Conclusions: Acute slice cultures recapitulate the major cellular and molecular features of GBM at the single-cell level. In combination with scRNA-seq, this approach enables cell type-specific analysis of sensitivity to multiple drugs in individual tumors. We anticipate that this approach will facilitate pre-clinical studies that identify effective therapies for solid tumors.
View Article and Find Full Text PDF

Download full-text PDF

Source
http://dx.doi.org/10.1186/s13073-021-00894-yDOI Listing
http://www.ncbi.nlm.nih.gov/pmc/articles/PMC8114529PMC
May 2021

Myosin 10 Regulates Invasion, Mitosis, and Metabolic Signaling in Glioblastoma.

iScience 2020 Dec 13;23(12):101802. Epub 2020 Nov 13.

Department of Cancer Biology, Mayo Clinic, 4500 San Pablo Road, Jacksonville, FL 32224, USA.

Invasion and proliferation are defining phenotypes of cancer, and in glioblastoma blocking one stimulates the other, implying that effective therapy must inhibit both, ideally through a single target that is also dispensable for normal tissue function. The molecular motor myosin 10 meets these criteria. Myosin 10 knockout mice can survive to adulthood, implying that normal cells can compensate for its loss; its deletion impairs invasion, slows proliferation, and prolongs survival in murine models of glioblastoma. Myosin 10 deletion also enhances tumor dependency on the DNA damage and the metabolic stress responses and induces synthetic lethality when combined with inhibitors of these processes. Our results thus demonstrate that targeting myosin 10 is active against glioblastoma by itself, synergizes with other clinically available therapeutics, may have acceptable side effects in normal tissues, and has potential as a heretofore unexplored therapeutic approach for this disease.
View Article and Find Full Text PDF

Download full-text PDF

Source
http://dx.doi.org/10.1016/j.isci.2020.101802DOI Listing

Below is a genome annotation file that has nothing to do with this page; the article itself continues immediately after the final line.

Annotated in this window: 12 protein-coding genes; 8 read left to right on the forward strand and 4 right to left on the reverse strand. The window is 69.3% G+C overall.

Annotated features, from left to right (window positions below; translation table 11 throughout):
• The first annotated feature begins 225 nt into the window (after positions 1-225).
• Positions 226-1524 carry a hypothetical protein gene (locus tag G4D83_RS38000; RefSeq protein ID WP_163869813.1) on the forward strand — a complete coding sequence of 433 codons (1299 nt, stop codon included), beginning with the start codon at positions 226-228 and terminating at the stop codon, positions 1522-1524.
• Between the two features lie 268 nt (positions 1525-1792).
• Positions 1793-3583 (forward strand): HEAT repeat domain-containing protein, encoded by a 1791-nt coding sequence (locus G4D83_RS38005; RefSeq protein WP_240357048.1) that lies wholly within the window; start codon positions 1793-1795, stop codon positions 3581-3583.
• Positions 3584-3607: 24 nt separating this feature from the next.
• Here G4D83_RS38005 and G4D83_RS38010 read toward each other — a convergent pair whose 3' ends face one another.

http://www.ncbi.nlm.nih.gov/pmc/articles/PMC7702012PMC
December 2020

Glioma-Induced Alterations in Neuronal Activity and Neurovascular Coupling during Disease Progression.

Cell Rep 2020 04;31(2):107500

Laboratory for Functional Optical Imaging, Zuckerman Mind Brain Behavior Institute, Departments of Biomedical Engineering and Radiology, Columbia University, New York, NY 10027, USA. Electronic address:

Diffusely infiltrating gliomas are known to cause alterations in cortical function, vascular disruption, and seizures. These neurological complications present major clinical challenges, yet their underlying mechanisms and causal relationships to disease progression are poorly characterized. Here, we follow glioma progression in awake Thy1-GCaMP6f mice using in vivo wide-field optical mapping to monitor alterations in both neuronal activity and functional hemodynamics. The bilateral synchrony of spontaneous neuronal activity gradually decreases in glioma-infiltrated cortical regions, while neurovascular coupling becomes progressively disrupted compared to uninvolved cortex. Over time, mice develop diverse patterns of high amplitude discharges and eventually generalized seizures that appear to originate at the tumors' infiltrative margins. Interictal and seizure events exhibit positive neurovascular coupling in uninfiltrated cortex; however, glioma-infiltrated regions exhibit disrupted hemodynamic responses driving seizure-evoked hypoxia. These results reveal a landscape of complex physiological interactions occurring during glioma progression and present new opportunities for exploring novel biomarkers and therapeutic targets.